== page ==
Instead, Wider and the co-defendants allegedly engineered a complex series of same-day sham transactions, or “flips,” to artificially inflate the prices of homes. Then, they lied to the warehouse lenders to obtain mortgage funding that was 80 percent more than the actual value of the homes. Wider and co-defendants Manjeet Bawa, John Petiton, and Joseph Ferrara contracted to buy homes in Nassau and Suffolk Counties from innocent sellers at market prices. The defendants then submitted fraudulent loan applications to the warehouse lenders that nearly doubled the true sales prices of the homes. The defendants also inflated their personal assets and concealed significant liabilities to get loan approval.

At each closing, Petiton, an attorney admitted to practice in New York State, oversaw the actual sales to innocent sellers and simultaneously created sham trusts into which title to the properties was transferred for no money. He and the co-conspirators then immediately transferred title back to the co-defendants at nearly double the price to create a false paper trail documenting the artificially inflated prices. Meanwhile, real estate appraiser Joseph Mirando prepared false appraisal reports to justify the inflated prices, while HTFC closing attorney Eric Finger concealed the far lower, true sales price for properties by lying on federal-mandated settlement forms. Finger received wire transfers of funds from the warehouse lenders and, after paying the innocent third-party sellers, disbursed the surplus money fraudulently obtained in the mortgages to his fellow co-conspirators.

HTFC sold each of its mortgages in the secondary market. On paper, the loans appeared to be attractive investments because HTFC’s mortgages carried high rates of return that were supposedly fully collateralized by the market value of homes and the assets and incomes of the borrowers or mortgagors. Upon buying mortgages from HTFC, the secondary market bank paid off the warehouse lenders and then either collected the principal and interest or bundled them into mortgage-backed securities that were sold to pension funds, hedge funds, and other investors seeking relatively secure, high-yield investments. When HTFCs mortgages went into foreclosure beginning in 2007 and 2008, the secondary market investors discovered that the actual value of the collateral was 80 percent less than the amount borrowed for each home.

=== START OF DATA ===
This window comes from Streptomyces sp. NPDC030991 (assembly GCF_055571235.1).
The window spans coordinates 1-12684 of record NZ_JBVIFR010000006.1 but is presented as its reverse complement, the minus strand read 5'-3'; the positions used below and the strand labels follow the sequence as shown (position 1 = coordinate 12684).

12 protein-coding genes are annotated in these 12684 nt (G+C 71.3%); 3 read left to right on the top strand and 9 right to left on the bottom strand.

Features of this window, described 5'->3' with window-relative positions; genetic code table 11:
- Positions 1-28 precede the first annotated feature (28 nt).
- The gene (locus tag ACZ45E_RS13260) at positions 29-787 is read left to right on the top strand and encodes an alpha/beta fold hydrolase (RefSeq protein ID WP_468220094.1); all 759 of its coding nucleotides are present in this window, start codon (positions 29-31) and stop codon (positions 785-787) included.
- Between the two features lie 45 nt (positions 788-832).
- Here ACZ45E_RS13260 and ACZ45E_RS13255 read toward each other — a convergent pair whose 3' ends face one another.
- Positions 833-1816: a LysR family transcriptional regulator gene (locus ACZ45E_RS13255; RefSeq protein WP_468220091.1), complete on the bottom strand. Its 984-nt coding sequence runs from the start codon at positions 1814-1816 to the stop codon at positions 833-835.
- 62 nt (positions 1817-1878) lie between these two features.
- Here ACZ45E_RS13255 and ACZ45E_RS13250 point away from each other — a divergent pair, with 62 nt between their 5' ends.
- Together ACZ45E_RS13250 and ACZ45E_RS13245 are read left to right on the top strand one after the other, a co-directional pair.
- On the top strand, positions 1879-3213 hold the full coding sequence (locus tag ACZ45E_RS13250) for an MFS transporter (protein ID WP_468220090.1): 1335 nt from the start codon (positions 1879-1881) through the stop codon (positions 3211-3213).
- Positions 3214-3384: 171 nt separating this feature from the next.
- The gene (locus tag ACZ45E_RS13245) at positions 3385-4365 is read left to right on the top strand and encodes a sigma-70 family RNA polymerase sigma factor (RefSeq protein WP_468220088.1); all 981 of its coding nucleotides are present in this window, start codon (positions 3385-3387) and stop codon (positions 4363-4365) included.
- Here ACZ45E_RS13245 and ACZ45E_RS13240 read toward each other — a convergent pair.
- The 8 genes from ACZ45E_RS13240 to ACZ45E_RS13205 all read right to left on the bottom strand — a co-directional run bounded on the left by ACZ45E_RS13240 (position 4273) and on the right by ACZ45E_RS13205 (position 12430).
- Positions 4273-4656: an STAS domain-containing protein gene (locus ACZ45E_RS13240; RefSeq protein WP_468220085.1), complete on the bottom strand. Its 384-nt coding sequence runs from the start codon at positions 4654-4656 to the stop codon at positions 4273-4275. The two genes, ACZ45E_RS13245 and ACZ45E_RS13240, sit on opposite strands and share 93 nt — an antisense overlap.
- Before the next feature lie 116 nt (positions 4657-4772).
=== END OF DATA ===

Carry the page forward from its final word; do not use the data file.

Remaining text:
The charges in the indictment are merely allegations, and the defendants presumed innocent unless and until proven guilty. If convicted, the defendants face up to 30 years’ imprisonment. The indictment unsealed today also seeks to forfeit 19 residential properties traced to the bank fraud or up to $30 million in a money judgment.

The case is being prosecuted by Assistant U.S. Attorney James Miskiewicz.

Defendants:

MANJEET BAWA, age 46, Dix Hills, New York

JOSEPH FERRARA, age 70, Long Beach, New York

ERIC FINGER, age 48, Miami, Florida

JOSEPH MIRANDO, age 54, Centereach, NY

JOHN PETITON age 68, Garden City, New York

AARON WIDER age 50, Copiague, New York

April 28, 2014

Sacramento Real Estate Professional Pleads Guilty to Mortgage Fraud Offenses

Licensed real estate agent Manuel Herrera, 34, of Sacramento, pleaded guilty today to conspiring to commit wire fraud in connection with a mortgage fraud scheme, United States Attorney Benjamin B. Wagner announced.